I have, of course, absolutely no intention of telling you where I pick blackberries. You might think that my reticence is due to selfishness and an unreasonable feeling of ownership of something that isn't mine, and you're right, but we can pretend that it's because a) no one reads this blog anyway, b) the people who read it don't live around here, and c) picking the berries is too much trouble.

There is a fair amount of trouble involved. When I go picking, it's usually late July, a time at which the weather is not relentlessly pleasant in the DC area. To pick the blackberries, you need to be wearing heavy jeans, and a long-sleeved shirt that is nearly as heavy as the jeans because otherwise the brambles will tear you to pieces. A hat is similarly necessary. You will invariably find that the best berries are in the places that are the most painful to get at, and that the best of the best berries are in the places that you can never quite reach, no matter how you try and cry. But if you find a good patch, after clawing and scraping your way to it, you'll be able to gather a significant number of berries without moving most of your body, so you'll be relatively safe until it's time to move on.

My favorite blackberry patches are not far from L.'s favorite miniature golf course, and since she and I will be alone together all weekend, I will likely take her for a round and then check the state of the berries on the way home. Assuming that they are all still there and ripen soon, I will keep you posted on how I use them. The exact uses depend to some extent on how many I come home with and to a greater extent on what strikes my fancy when I have them in my hot little hands.

3 Comments:

Anonymous Kimberly said...

Two small favors from the Universe: you commented at Bakerina's blog (so I found yours), and you've not been writing this blog for long (so I could read all of it in a couple of not-too-long sittings).

I could tell you the location of my favorite blackberry patch in the Seattle area, since you don't live around here. But, even if no one reads this blog now (and those who do don't seem to comment!), I imagine that more people will be reading soon, and what if one were a Seattleite willing to go to that trouble? I'd hate to resent you for that.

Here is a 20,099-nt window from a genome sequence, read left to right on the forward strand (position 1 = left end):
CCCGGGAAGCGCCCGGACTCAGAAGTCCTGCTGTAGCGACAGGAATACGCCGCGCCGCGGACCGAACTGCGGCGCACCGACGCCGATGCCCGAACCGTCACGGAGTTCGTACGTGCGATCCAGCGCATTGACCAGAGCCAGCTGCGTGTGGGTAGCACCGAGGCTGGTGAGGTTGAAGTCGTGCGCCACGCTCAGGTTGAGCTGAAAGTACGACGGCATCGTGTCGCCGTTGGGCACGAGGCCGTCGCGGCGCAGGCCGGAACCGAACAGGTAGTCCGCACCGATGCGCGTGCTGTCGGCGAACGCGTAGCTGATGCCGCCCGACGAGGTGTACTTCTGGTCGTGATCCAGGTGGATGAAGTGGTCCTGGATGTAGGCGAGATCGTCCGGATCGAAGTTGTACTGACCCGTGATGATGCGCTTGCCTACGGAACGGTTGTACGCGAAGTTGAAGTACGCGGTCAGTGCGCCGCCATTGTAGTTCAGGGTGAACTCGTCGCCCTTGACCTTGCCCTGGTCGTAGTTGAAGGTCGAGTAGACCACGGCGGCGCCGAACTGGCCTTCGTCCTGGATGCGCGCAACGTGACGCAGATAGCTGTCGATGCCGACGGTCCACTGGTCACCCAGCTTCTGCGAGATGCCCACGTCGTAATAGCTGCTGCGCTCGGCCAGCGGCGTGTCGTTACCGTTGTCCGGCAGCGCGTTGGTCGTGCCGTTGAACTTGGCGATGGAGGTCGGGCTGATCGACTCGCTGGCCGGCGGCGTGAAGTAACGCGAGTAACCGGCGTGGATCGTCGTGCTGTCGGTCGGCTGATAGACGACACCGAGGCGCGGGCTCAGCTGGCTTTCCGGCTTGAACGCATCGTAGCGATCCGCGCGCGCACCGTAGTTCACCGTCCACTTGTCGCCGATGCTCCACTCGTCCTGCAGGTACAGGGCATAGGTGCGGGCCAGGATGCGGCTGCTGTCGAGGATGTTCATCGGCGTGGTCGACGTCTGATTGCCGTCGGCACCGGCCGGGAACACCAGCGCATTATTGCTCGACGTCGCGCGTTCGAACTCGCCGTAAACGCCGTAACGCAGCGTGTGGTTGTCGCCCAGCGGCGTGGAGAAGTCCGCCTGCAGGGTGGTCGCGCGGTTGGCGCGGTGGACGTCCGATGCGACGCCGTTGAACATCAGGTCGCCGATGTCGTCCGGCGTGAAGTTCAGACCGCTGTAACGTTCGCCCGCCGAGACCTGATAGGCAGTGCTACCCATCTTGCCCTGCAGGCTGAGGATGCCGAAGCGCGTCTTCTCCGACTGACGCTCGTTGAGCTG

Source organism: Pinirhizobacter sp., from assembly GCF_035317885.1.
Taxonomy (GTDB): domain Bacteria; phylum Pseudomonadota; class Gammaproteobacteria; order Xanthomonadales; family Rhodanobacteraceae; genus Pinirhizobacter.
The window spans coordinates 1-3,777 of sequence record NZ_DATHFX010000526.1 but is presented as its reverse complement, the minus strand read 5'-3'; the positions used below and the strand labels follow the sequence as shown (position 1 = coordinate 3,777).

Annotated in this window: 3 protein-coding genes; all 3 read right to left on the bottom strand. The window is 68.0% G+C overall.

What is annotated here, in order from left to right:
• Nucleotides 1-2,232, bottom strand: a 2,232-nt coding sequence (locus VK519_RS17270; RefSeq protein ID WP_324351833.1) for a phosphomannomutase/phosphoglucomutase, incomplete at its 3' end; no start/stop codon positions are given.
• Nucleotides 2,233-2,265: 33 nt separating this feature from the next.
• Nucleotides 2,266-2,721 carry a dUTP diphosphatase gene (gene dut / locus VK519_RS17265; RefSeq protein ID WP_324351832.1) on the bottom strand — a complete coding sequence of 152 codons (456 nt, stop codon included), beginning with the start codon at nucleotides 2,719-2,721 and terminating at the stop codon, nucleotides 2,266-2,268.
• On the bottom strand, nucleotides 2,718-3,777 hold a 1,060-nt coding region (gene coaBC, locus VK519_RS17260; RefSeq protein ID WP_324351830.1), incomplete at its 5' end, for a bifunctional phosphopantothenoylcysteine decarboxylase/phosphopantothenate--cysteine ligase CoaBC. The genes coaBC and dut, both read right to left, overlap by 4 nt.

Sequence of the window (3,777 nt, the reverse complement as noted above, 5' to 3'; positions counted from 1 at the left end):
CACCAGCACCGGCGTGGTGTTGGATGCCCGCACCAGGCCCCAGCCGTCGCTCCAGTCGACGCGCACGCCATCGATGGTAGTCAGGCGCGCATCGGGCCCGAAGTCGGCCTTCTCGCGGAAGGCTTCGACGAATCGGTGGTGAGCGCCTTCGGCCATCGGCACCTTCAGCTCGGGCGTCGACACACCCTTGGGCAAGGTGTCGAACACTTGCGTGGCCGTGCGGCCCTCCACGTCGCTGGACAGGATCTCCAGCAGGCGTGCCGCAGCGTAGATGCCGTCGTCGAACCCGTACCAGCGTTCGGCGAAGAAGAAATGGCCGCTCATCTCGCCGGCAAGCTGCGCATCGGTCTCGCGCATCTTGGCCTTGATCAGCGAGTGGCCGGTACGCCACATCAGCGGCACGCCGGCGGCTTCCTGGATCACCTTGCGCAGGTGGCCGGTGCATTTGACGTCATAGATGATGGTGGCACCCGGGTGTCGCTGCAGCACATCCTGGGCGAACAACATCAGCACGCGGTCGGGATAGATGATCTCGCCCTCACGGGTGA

On rereading the above paragraphs, I notice that the compliments contained therein are implied rather than direct. Just me being shy; enough of that. Your blog is utterly charming. Lovely writing. Great voice. Laugh-out-loud funny. I look forward to reading more.

1:44 PM  
Blogger anapestic said...

Thank you so much for the kind words, kimberly. Alas, as I have just written in a new entry, there is no longer a secret to keep with respect to the blackberry patches. I am hopeful about finding others and not telling anyone where they are either, though.

11:05 PM  
Anonymous Anonymous said...

I'm doing a project on Wineberries, they are an invasive speices brought over from.....sorry, I haven't found that out yet, but they grow quickly and can b used to make dye, they grow mostly along the east cost and then in another state some where in the mid-west, maybe Kanas? if u do decide to acually transfer some to a graden, be carefull, they will displace and over crowd other plants fairly quickly, wish u the best with the blackberries

10:36 AM